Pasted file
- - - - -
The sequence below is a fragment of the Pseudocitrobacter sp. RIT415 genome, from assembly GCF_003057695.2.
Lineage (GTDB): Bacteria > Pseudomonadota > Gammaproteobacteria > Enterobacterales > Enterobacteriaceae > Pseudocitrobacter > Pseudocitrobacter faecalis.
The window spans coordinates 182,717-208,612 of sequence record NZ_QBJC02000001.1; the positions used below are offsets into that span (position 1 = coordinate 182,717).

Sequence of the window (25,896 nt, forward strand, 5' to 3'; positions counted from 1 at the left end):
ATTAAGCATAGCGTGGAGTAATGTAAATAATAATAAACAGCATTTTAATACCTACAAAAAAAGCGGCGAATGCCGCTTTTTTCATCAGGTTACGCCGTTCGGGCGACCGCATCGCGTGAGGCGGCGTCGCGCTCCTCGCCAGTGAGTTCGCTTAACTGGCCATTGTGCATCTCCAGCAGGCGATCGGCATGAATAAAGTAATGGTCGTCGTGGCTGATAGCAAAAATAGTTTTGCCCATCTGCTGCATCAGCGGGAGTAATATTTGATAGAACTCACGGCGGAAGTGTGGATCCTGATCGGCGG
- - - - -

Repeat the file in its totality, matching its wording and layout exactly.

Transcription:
The sequence below is a fragment of the Pseudocitrobacter sp. RIT415 genome, from assembly GCF_003057695.2.
Lineage (GTDB): Bacteria > Pseudomonadota > Gammaproteobacteria > Enterobacterales > Enterobacteriaceae > Pseudocitrobacter > Pseudocitrobacter faecalis.
The window spans coordinates 182,717-208,612 of sequence record NZ_QBJC02000001.1; the positions used below are offsets into that span (position 1 = coordinate 182,717).

Sequence of the window (25,896 nt, forward strand, 5' to 3'; positions counted from 1 at the left end):
ATTAAGCATAGCGTGGAGTAATGTAAATAATAATAAACAGCATTTTAATACCTACAAAAAAAGCGGCGAATGCCGCTTTTTTCATCAGGTTACGCCGTTCGGGCGACCGCATCGCGTGAGGCGGCGTCGCGCTCCTCGCCAGTGAGTTCGCTTAACTGGCCATTGTGCATCTCCAGCAGGCGATCGGCATGAATAAAGTAATGGTCGTCGTGGCTGATAGCAAAAATAGTTTTGCCCATCTGCTGCATCAGCGGGAGTAATATTTGATAGAACTCACGGCGGAAGTGTGGATCCTGATCGGCGG